The aggregate functions `MIN`

, `MAX`

, `COUNT`

, `COUNT`

over a `DISTINCT`

expression, `SUM`

, `SUM`

over a `DISTINCT`

expression, `AVG`

, `AVG`

over a `DISTINCT`

expression, and `GROUP BY`

are supported.

The following sections provide descriptions and limitations (if any) about the aggregate functions, how do they work and how they can be used.

You can collect data across multiple entries and group the results by one or more columns through the usage of the `GROUP BY`

statement. It's important to note some facts about its usage:

- It can group results by one or more fields.
- It returns a single record / entry per group.
- It must always be placed before the
`ORDER BY`

clause, if any. - It can be used in conjunction with other aggregate functions:
`MIN`

,`MAX`

,`COUNT`

,`SUM`

and`AVG`

. - It groups records using the selected fields if and only if the fields have identical data across entries.
- It is required, whenever an aggregate function is used within a query with other selected fields, to also use
`GROUP BY`

. - If there are no other aggregate functions within the query, all fields included within a GROUP BY clause must also be part of the original projection list, and all fields included within the projection list must also be part of the
`GROUP BY`

clause.

The following are example `GROUP BY`

queries.

The following `GROUP BY`

query returns the maximum amount of sales per employee.

```
SELECT ID, MAX(e.sales)
FROM /employees e
GROUP BY ID
```

The following `GROUP BY`

query returns the minimum, maximum, total count, average and summation of IDs grouped by status.

```
SELECT pf.status, MIN(pf.ID), MAX(pf.ID), COUNT(pf.ID), AVG(pf.ID), SUM(pf.ID)
FROM /portfolio pf
GROUP BY pf.status
```

The `MIN`

keyword returns the minimum or smallest value from the selected expression. The expression itself must always evaluate to `java.lang.Comparable`

. The `MIN`

statement returns the actual type of the selected element as its result.

The following are example `MIN`

queries that return region entries (the entries implement the `java.lang.Comparable`

interface).

```
SELECT MIN(pf)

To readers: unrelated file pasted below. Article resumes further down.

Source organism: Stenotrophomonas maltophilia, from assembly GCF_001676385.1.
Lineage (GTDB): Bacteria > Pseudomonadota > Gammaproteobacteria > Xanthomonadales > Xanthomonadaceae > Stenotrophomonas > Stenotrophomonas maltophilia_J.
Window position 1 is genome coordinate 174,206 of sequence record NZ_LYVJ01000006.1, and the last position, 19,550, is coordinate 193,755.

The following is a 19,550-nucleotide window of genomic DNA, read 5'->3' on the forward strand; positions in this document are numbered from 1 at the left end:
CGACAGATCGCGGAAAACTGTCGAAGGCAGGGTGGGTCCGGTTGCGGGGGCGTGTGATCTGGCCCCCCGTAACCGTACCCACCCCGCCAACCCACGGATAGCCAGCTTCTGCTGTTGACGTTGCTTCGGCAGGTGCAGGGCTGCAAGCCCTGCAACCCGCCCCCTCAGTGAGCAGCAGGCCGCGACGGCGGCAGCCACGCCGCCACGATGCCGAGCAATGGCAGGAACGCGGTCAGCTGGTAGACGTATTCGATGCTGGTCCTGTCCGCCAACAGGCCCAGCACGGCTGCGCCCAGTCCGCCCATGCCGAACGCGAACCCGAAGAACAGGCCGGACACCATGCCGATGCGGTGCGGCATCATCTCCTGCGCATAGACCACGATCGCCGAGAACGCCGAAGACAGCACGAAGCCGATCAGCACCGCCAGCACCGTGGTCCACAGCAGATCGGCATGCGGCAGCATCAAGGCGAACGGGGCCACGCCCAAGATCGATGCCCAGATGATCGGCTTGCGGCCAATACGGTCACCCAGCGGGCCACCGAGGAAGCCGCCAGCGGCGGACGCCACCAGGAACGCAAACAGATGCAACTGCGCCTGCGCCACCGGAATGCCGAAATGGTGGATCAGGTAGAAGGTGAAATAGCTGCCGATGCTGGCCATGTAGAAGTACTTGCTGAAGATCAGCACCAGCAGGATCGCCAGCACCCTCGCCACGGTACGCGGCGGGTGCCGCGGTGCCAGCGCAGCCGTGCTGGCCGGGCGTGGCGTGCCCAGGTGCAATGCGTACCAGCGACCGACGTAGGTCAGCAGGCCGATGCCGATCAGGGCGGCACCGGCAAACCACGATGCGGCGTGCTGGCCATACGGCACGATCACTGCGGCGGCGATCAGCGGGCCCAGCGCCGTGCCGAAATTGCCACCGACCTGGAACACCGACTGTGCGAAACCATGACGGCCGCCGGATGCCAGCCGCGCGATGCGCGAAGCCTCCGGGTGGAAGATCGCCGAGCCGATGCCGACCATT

FROM /exampleRegion pf
```

```
SELECT MIN(pf)
FROM /exampleRegion
pf WHERE pf.ID > 0
```

```
SELECT MIN(pf)
FROM /exampleRegion pf
WHERE pf.ID > 10 LIMIT 50
```

```
SELECT MIN(pf)
FROM /exampleRegion pf
WHERE pf.ID > 0 AND pf.status LIKE 'act%'
```

The following `MIN`

query returns the lowest entry ID that matches the query's selection criteria.

```
SELECT MIN(pf.ID)
FROM /exampleRegion pf, pf.positions.values pos
WHERE pf.ID > 0 AND pos.secId = 'IBM'
```

The following `MIN`

query returns the lowest positive ID grouped by status.

```
SELECT pf.status, MIN(pf.ID)
FROM /exampleRegion pf
WHERE pf.ID > 0
GROUP BY pf.status
```

The `MAX`

keyword returns the maximum or highest value from the selected expression. The expression itself must always evaluate to `java.lang.Comparable`

. The `MAX`

statement returns the type of the selected element as its result.

The following are example `MAX`

queries that return region entries (the entries implement the `java.lang.Comparable`

interface).

```
SELECT MAX(pf)
FROM /exampleRegion pf
```

```
SELECT MAX(pf)
FROM /exampleRegion
pf WHERE pf.ID > 0
```

```
SELECT MAX(pf)
FROM /exampleRegion pf
WHERE pf.ID > 10 LIMIT 50
```

```
SELECT MAX(pf)
FROM /exampleRegion pf
WHERE pf.ID > 0 AND pf.status LIKE 'act%'
```

The following `MAX`

query returns the highest entry ID that matches the query's selection criteria.

```
SELECT MAX(pf.ID)
FROM /exampleRegion pf, pf.positions.values pos
WHERE pf.ID > 0 AND pos.secId = 'IBM'
```

The following `MAX`

query returns the highest positive IDs grouped by status.

```
SELECT pf.status, MAX(pf.ID)
FROM /exampleRegion pf
WHERE pf.ID > 0
GROUP BY pf.status
```

The `COUNT`

keyword returns the number of results that match the query selection conditions specified in the `WHERE`

clause. Using `COUNT`

allows you to determine the size of a results set. The `COUNT`

statement always returns a `java.lang.Integer`

or `java.lang.Long`

as the result (depending on how big the value is); you should take this into consideration when executing the query: if an overflow occurs while computing the `COUNT`

function because the value is higher than `Long.MAX_VALUE`

(2^{63} - 1), the result will be incorrect.

The following queries are example `COUNT`

queries that return region entries:

```
SELECT COUNT(*)
FROM /exampleRegion
```

```
SELECT COUNT(*)
FROM /exampleRegion
WHERE ID > 0
```

```
SELECT COUNT(*)
FROM /exampleRegion
WHERE ID > 0 LIMIT 50
```

```
SELECT COUNT(*)
FROM /exampleRegion
WHERE ID > 0 AND status LIKE 'act%'
```

```
SELECT COUNT(*)
FROM /exampleRegion
WHERE ID IN SET(1,2,3,4,5)
```

The following `COUNT`

query returns the total number of StructTypes that match the query's selection criteria.

```
SELECT COUNT(*)
FROM /exampleRegion p, p.positions.values pos
WHERE p.ID > 0 AND pos.secId 'IBM'
```

The following `COUNT`

query uses the `DISTINCT`

keyword and eliminates duplicates from the number of results.

```
SELECT DISTINCT COUNT(*)
FROM /exampleRegion p, p.positions.values pos